Earlier this week I was chatting to BronS at work about websites, blogging and inspiration. I had just finished read Americanah by the fabulous Chimamanda Ngoze Adiche and was rhapsodizing (a bit), which launched us down the rabbit hole of discussing books and authors. It turns out that Bron’s a freelance journalist / book reviewer and met Chimamanda many years ago to review her first book, Purple Hibiscus. Synchronicity, much? Anyhow, by the end of our chat I’d made a note of another Nigerian author (also interviewed by Bron!) and now can’t wait to read Chris Abani‘s memoir.

But back to websites, blogging and inspiration. Bron had come along to learn how to set up a wordpress site, but was a bit hesitant. So I showed her mine as an example of not-too-hard. This in turn led us to talking about blogs, blogging and inspiration for content – and somewhere along the line I confessed to having lost ‘the spark.’

I hadn’t actually articulated this to myself until that moment, but it just came tumbling out. I heard myself tell her about my head being so full of things relating to MiL, to ageing and dementia and support, to how the family copes (or doesn’t) with her day to day incremental loss of self, that when I sit down to write it seems that’s all that’s there. “Since I’m pretty sure no-one wants to read about all that, I’ve mostly stopped writing,” I confessed.

Bron’s response was, “Just write about it anyway! You might be surprised at what people will find interesting.” And of course she’s right. I wrote a whole book about hips and suchlike just to get that saga out of my head – and this is really not that different. It won’t change anything (as far as MiL goes), but perhaps it’ll be cathartic and get rid of at some of the noise rattling around in there.

There are so many things about ageing and working with seniors that could be explored while I’m about it, actually: the lady at the pool who has a 104 year old mother, whom she describes as ‘a heritage attraction in her own right’; another pool-friend who has an 88 year old live-in MiL with terrifying teeth and no English; how so many seniors feel increasingly invisible and sidelined as they age; or the marvelous realisation that age provides the freedom to ignore many of the protocols that previously seemed to rule our lives. And so much more.

Thanks, Bron – I’ll give it a go. Watch this space, folks – and tell me about your experiences with ageing – or the aged.

Meantime, to quote one of my favourite authors:

All this and more.

Woke up this morning, smiled with the rising sun, two little birds pitched on my doorstep… singing sweet songs of melodies pure and true, saying, this is my message to you

Who knows why Bob Marley & the Wailers popped into my head this morning – perhaps it’s because I’ve been trying to learn to play it on my uke. Or perhaps it’s because the birds really were singing – and whistling – and laughing (this is Australia, after all!). Although, when I opened the blinds, there were more than two and they were in the trees, on the wall and on the power lines, not the doorstep.

Looking out at the front garden, the canna lilies captured my attention. These stunning yellow flowers on their tall stems, surrounded by lush leafy foliage, bobbing cheerfully in the morning breeze, brought an instant smile to my day. The smile – and its source – made me think of DaughterDearest. Whilst cannas probably aren’t her absolutely favourite flower, she’s the reason we have them growing (so prolifically!) in our garden.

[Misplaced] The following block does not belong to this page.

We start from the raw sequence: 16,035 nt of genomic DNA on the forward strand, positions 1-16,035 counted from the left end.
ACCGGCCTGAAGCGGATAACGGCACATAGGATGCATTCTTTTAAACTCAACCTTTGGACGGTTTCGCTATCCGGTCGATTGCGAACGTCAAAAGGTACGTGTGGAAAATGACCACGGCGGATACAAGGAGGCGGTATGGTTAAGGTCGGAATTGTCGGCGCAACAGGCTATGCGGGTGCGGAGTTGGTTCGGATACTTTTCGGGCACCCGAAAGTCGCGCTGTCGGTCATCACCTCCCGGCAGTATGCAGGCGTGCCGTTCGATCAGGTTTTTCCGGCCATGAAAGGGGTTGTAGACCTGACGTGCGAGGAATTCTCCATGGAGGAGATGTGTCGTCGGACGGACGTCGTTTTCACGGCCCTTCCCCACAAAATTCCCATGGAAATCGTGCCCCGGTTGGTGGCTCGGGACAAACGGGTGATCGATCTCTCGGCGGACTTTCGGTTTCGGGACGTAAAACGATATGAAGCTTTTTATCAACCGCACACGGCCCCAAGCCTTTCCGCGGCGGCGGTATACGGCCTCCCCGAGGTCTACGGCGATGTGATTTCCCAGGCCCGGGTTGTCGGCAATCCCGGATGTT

Many years ago, when we first settled in Perth, DD discovered yellow cannas in a friend’s garden and promptly ‘souvenired’ some to plant at home. We moved house twice more after that and, each time, she dug up some of the canna rhizomes and replanted them into the new garden, where they took off without any hesitation.

Cannas aren’t actually lilies at all, but are related to ginger and banana plants. Their rhizomes are edible – although DD has researched this and tells me they need to be boiled or baked until slightly translucent. Possibly not my first food choice, but good to know. These glorious plants are survivors, thriving wherever they land, flourishing and making the best of whatever space they have available. No wonder they bring her to mind!

This set me to thinking about other people in my life and whether I associate any particular flower with any of them – and, yes, I do.

BoyChilde has had an ongoing love affair with cosmos for most of his life, having discovered them growing wild on family camping trips when he was quite little. These hardy little plants flower along the roadsides and in spring and again in autumn in many regions in South Africa. The pink, white and cerise (dark pink) flowers are so ubiquitous that many people consider the plants native to South Africa, although they actually originate from South America. The flowers symbolise order and harmony, are considered to be synonymous with tranquillity, peace, harmony & love, and are the flower for BC’s birth month. Coincidence? Hmmm…

This brings me to Sibling#1 – when she was a sweet young thing, carnations were her flower of choice. But when I think of her, it’s proteas that come to mind. These plants are native to South Africa, although they belong to the same family as the Australian Banksia. They symbolise ingenuity, diversity, transformation and courage – all of which is spot on. They’re also beautiful, have a heart of gold and perform well in wide range of conditions 🙂

Finally, BFF loves sunflowers, although for me she always brings frangipani to mind. I must admit that the first time I really paid attention to the beauty and fragrance of frangipani flowers was when I saw them in BFF’s bridal bouquet and, in edible form, on her wedding cake. Since then I’ve seen her grow these tropical tree/shrubs from cuttings and supervise their replanting; I’ve learned that they’re surprisingly easy to grow and, just recently, that they symbolise devotion, positive energy, strength to withstand tough challenges.